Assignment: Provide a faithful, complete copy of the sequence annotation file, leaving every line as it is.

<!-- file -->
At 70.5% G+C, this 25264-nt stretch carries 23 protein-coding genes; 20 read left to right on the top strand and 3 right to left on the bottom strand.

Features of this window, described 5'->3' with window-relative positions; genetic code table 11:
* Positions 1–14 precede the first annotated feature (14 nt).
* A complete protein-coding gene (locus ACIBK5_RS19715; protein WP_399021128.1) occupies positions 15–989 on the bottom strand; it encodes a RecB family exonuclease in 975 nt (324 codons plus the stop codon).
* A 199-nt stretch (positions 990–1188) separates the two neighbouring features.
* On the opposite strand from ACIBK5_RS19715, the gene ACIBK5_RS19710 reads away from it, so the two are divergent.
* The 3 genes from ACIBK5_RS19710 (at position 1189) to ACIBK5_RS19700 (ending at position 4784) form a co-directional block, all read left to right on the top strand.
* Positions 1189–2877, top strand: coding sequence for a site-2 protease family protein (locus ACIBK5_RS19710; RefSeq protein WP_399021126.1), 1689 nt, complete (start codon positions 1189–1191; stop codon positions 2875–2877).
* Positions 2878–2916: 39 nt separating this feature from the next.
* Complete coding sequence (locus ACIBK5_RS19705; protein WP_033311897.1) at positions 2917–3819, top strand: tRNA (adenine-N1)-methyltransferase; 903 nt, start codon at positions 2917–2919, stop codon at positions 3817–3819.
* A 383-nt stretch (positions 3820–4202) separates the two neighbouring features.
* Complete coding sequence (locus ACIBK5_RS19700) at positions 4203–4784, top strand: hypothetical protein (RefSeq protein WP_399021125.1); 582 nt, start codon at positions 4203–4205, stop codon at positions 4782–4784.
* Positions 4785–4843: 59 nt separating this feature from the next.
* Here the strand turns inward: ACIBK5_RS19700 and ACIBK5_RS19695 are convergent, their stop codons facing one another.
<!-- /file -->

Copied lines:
At 70.5% G+C, this 25264-nt stretch carries 23 protein-coding genes; 20 read left to right on the top strand and 3 right to left on the bottom strand.

Features of this window, described 5'->3' with window-relative positions; genetic code table 11:
* Positions 1–14 precede the first annotated feature (14 nt).
* A complete protein-coding gene (locus ACIBK5_RS19715; protein WP_399021128.1) occupies positions 15–989 on the bottom strand; it encodes a RecB family exonuclease in 975 nt (324 codons plus the stop codon).
* A 199-nt stretch (positions 990–1188) separates the two neighbouring features.
* On the opposite strand from ACIBK5_RS19715, the gene ACIBK5_RS19710 reads away from it, so the two are divergent.
* The 3 genes from ACIBK5_RS19710 (at position 1189) to ACIBK5_RS19700 (ending at position 4784) form a co-directional block, all read left to right on the top strand.
* Positions 1189–2877, top strand: coding sequence for a site-2 protease family protein (locus ACIBK5_RS19710; RefSeq protein WP_399021126.1), 1689 nt, complete (start codon positions 1189–1191; stop codon positions 2875–2877).
* Positions 2878–2916: 39 nt separating this feature from the next.
* Complete coding sequence (locus ACIBK5_RS19705; protein WP_033311897.1) at positions 2917–3819, top strand: tRNA (adenine-N1)-methyltransferase; 903 nt, start codon at positions 2917–2919, stop codon at positions 3817–3819.
* A 383-nt stretch (positions 3820–4202) separates the two neighbouring features.
* Complete coding sequence (locus ACIBK5_RS19700) at positions 4203–4784, top strand: hypothetical protein (RefSeq protein WP_399021125.1); 582 nt, start codon at positions 4203–4205, stop codon at positions 4782–4784.
* Positions 4785–4843: 59 nt separating this feature from the next.
* Here the strand turns inward: ACIBK5_RS19700 and ACIBK5_RS19695 are convergent, their stop codons facing one another.